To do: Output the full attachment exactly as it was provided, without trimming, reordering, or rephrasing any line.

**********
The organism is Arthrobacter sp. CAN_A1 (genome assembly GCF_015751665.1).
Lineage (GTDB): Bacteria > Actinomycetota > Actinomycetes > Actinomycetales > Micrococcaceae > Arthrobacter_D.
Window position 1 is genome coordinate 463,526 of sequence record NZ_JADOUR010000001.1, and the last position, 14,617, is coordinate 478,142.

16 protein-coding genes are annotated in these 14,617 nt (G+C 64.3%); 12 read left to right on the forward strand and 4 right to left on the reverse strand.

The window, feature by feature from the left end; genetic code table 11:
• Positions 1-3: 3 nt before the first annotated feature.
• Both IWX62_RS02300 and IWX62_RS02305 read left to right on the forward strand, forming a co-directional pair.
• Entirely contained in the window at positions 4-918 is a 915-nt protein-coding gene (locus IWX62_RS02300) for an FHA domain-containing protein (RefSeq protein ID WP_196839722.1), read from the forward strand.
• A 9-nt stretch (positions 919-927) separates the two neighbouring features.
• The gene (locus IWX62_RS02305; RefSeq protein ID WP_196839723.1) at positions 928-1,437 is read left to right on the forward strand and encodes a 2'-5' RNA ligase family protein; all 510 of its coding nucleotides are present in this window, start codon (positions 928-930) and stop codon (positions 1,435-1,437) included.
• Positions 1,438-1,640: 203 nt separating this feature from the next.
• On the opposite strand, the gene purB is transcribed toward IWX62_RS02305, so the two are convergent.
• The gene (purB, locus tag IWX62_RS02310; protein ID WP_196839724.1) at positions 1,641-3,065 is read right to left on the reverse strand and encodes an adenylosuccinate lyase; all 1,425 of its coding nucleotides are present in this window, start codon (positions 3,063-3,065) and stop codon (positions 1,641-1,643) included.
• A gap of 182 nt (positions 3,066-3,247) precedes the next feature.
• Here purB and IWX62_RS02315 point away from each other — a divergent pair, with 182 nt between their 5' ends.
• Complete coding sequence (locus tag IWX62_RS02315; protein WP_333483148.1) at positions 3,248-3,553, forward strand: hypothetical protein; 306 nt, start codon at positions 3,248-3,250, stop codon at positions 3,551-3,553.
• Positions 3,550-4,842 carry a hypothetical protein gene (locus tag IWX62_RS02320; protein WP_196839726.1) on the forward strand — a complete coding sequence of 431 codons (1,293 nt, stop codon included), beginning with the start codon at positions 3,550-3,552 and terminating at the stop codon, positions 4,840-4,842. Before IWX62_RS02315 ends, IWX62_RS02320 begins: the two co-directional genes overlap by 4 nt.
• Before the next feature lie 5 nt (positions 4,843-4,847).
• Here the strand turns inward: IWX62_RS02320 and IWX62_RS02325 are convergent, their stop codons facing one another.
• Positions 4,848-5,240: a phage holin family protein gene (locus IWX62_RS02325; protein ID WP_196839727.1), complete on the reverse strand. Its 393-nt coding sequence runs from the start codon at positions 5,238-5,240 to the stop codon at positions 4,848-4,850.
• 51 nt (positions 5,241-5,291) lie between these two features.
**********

The organism is Arthrobacter sp. CAN_A1 (genome assembly GCF_015751665.1).
Lineage (GTDB): Bacteria > Actinomycetota > Actinomycetes > Actinomycetales > Micrococcaceae > Arthrobacter_D.
Window position 1 is genome coordinate 463,526 of sequence record NZ_JADOUR010000001.1, and the last position, 14,617, is coordinate 478,142.

16 protein-coding genes are annotated in these 14,617 nt (G+C 64.3%); 12 read left to right on the forward strand and 4 right to left on the reverse strand.

The window, feature by feature from the left end; genetic code table 11:
• Positions 1-3: 3 nt before the first annotated feature.
• Both IWX62_RS02300 and IWX62_RS02305 read left to right on the forward strand, forming a co-directional pair.
• Entirely contained in the window at positions 4-918 is a 915-nt protein-coding gene (locus IWX62_RS02300) for an FHA domain-containing protein (RefSeq protein ID WP_196839722.1), read from the forward strand.
• A 9-nt stretch (positions 919-927) separates the two neighbouring features.
• The gene (locus IWX62_RS02305; RefSeq protein ID WP_196839723.1) at positions 928-1,437 is read left to right on the forward strand and encodes a 2'-5' RNA ligase family protein; all 510 of its coding nucleotides are present in this window, start codon (positions 928-930) and stop codon (positions 1,435-1,437) included.
• Positions 1,438-1,640: 203 nt separating this feature from the next.
• On the opposite strand, the gene purB is transcribed toward IWX62_RS02305, so the two are convergent.
• The gene (purB, locus tag IWX62_RS02310; protein ID WP_196839724.1) at positions 1,641-3,065 is read right to left on the reverse strand and encodes an adenylosuccinate lyase; all 1,425 of its coding nucleotides are present in this window, start codon (positions 3,063-3,065) and stop codon (positions 1,641-1,643) included.
• A gap of 182 nt (positions 3,066-3,247) precedes the next feature.
• Here purB and IWX62_RS02315 point away from each other — a divergent pair, with 182 nt between their 5' ends.
• Complete coding sequence (locus tag IWX62_RS02315; protein WP_333483148.1) at positions 3,248-3,553, forward strand: hypothetical protein; 306 nt, start codon at positions 3,248-3,250, stop codon at positions 3,551-3,553.
• Positions 3,550-4,842 carry a hypothetical protein gene (locus tag IWX62_RS02320; protein WP_196839726.1) on the forward strand — a complete coding sequence of 431 codons (1,293 nt, stop codon included), beginning with the start codon at positions 3,550-3,552 and terminating at the stop codon, positions 4,840-4,842. Before IWX62_RS02315 ends, IWX62_RS02320 begins: the two co-directional genes overlap by 4 nt.
• Before the next feature lie 5 nt (positions 4,843-4,847).
• Here the strand turns inward: IWX62_RS02320 and IWX62_RS02325 are convergent, their stop codons facing one another.
• Positions 4,848-5,240: a phage holin family protein gene (locus IWX62_RS02325; protein ID WP_196839727.1), complete on the reverse strand. Its 393-nt coding sequence runs from the start codon at positions 5,238-5,240 to the stop codon at positions 4,848-4,850.
• 51 nt (positions 5,241-5,291) lie between these two features.